If you are going to do a complete show and not just a few tricks, it is important to arrange them in a good program. The opening trick is the most important because it introduces you to your audience and makes them either expect to see a good magician or one not so good. You should choose a trick that is quick, and attention-getting. Do not use a trick which requires the use of spectators from the audience, but one that you can do quickly, and that will baffle the audience.
The last trick should be fast and colorful as well as mysterious as it is the last time the audience sees you, and you want them to remember you as a pleasant person with lots of skill and talent.
Your dress is also important. The best thing for a boy to wear is a suit with a tie. Also, be neat and clean in your appearance, as this will make the audience like you better when they first see you. Boys will find coat pockets handy in many of the tricks. Girls can wear slacks and a coat, or a skirt or a smock with pockets.
Magicians use a language all their own. You will find some of these terms useful and interesting, and they form the basis of a great many tricks. If you want to fool your audience you will have to practice certain tricks until you can do them without hesitating. You will find references to the following "Fundamental Tricks" throughout the rest of this book:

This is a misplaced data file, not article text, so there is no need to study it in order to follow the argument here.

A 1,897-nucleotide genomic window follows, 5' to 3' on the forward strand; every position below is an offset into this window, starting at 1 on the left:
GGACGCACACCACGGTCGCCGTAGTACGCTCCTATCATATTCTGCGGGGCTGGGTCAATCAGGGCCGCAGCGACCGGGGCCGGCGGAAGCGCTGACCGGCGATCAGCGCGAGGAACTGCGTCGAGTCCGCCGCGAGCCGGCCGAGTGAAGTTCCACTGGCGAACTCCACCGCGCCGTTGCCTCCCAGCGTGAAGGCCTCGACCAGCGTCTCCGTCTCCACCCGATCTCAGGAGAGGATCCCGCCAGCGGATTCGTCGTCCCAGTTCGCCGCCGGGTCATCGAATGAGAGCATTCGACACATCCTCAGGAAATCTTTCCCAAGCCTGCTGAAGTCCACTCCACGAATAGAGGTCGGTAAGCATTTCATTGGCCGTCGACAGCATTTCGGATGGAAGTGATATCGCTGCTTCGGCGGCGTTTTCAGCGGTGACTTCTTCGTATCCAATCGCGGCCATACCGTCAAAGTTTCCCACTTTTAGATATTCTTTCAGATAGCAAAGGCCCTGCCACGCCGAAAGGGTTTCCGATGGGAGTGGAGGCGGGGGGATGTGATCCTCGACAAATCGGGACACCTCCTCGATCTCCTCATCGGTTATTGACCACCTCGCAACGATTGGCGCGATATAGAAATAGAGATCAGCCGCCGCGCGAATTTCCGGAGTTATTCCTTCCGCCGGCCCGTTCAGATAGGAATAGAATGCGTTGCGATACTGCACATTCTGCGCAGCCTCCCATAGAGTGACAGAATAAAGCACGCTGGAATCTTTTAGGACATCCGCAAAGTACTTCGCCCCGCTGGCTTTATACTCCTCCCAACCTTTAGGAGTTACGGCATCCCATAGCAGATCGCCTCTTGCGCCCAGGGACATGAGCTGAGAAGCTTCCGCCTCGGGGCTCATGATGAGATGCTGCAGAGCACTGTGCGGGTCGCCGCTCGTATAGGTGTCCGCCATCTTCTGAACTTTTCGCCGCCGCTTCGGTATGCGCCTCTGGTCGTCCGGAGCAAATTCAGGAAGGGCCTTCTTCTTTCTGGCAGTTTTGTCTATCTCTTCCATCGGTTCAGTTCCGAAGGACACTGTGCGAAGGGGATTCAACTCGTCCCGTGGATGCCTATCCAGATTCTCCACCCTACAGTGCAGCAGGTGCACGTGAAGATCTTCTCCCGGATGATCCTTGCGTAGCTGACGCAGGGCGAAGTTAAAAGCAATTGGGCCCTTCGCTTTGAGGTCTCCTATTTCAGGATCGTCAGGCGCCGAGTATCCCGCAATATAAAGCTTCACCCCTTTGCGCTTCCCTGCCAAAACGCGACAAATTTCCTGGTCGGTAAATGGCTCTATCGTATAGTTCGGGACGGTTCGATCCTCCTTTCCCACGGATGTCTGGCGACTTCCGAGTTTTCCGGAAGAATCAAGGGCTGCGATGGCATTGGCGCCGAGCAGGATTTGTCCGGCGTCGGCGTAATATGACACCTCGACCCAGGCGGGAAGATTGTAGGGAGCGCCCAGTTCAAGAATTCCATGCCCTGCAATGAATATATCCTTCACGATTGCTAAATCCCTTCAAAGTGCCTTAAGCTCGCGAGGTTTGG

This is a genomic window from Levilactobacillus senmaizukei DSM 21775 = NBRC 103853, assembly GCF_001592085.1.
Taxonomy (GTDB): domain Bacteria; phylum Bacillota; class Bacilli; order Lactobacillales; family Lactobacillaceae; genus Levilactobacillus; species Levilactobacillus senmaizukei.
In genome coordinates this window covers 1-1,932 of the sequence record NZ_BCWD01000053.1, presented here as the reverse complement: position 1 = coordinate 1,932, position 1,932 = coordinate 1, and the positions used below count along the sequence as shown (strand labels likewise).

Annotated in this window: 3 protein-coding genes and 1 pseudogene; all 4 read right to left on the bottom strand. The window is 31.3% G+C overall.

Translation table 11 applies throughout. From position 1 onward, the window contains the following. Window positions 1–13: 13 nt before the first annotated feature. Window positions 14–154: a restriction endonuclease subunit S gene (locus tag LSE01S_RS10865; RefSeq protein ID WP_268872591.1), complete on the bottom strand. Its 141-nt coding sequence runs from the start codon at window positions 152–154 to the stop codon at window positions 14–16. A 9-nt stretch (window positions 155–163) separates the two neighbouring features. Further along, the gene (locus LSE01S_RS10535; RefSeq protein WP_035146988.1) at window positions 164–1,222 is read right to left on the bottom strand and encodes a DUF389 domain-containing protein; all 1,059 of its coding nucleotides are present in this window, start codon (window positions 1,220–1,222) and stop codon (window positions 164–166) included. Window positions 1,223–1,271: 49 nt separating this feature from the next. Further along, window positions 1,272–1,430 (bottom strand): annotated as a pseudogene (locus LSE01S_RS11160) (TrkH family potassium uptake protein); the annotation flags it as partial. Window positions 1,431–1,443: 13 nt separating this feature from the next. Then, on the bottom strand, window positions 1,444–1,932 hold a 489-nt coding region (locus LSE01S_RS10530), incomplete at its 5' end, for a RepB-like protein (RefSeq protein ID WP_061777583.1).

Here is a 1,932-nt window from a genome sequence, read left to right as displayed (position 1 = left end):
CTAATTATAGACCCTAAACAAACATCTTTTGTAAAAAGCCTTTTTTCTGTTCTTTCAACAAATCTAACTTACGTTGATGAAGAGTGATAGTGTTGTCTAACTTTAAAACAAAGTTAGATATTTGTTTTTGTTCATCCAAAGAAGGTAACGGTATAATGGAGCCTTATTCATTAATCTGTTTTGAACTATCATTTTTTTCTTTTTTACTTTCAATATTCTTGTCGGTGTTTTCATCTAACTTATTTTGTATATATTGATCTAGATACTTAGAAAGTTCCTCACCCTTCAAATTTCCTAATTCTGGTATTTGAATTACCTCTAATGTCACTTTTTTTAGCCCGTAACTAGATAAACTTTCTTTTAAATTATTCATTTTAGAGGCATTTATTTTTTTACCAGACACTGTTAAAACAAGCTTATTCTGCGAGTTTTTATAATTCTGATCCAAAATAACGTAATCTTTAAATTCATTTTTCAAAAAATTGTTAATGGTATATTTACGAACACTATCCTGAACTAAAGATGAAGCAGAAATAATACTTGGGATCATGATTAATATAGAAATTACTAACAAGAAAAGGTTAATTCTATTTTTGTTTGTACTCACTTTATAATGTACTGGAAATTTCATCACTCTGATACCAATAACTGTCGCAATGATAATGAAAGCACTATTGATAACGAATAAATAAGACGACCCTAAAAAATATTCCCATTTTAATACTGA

Palming is holding something in your hand without the audience's knowing it is there. The easiest "palm" is called the finger-palm because the object is held in the natural curl of your two middle fingers. With a small object, such as a coin or a ball, held this way, you can move your hand freely and naturally. Your arm can be held in front of your body, or dropped to your side without the object's falling out.
Forcing is causing a spectator to pick a certain card when he thinks he has a free choice. To "force" a card, place the card you wish to force, on the bottom of the deck-that is, under the last card of the deck. Hold the deck on the palm of your hand, and ask the spectator to cut the deck at any point he wishes. Have him place the part he cut, and now holds, on the palm of his hand.
Place the portion you hold, crosswise on top of the portion in his hand. Ask him to pick up the top part of the deck (the one you have placed crosswise) and look at the bottom, or face-up card. To him it appears as if this was the card he cut to, but it is really the card that was on the bottom of the deck at the beginning -in other words, the "force" card.
This may sound very simple. It is, and because it is so simple, it really fools them. Try it and see!
Another Force is called the "bridge" force. Place the card to be forced on the bottom of the deck. Cut the deck at about the center, and bend the top packet along the ends in a concave "bridge." Now complete the cut and place the unbent portion on top of the bent portion. Ask the spectator to cut the cards near the center, and glance at the card on the bottom of the packet to which he has cut. He will cut to the force card.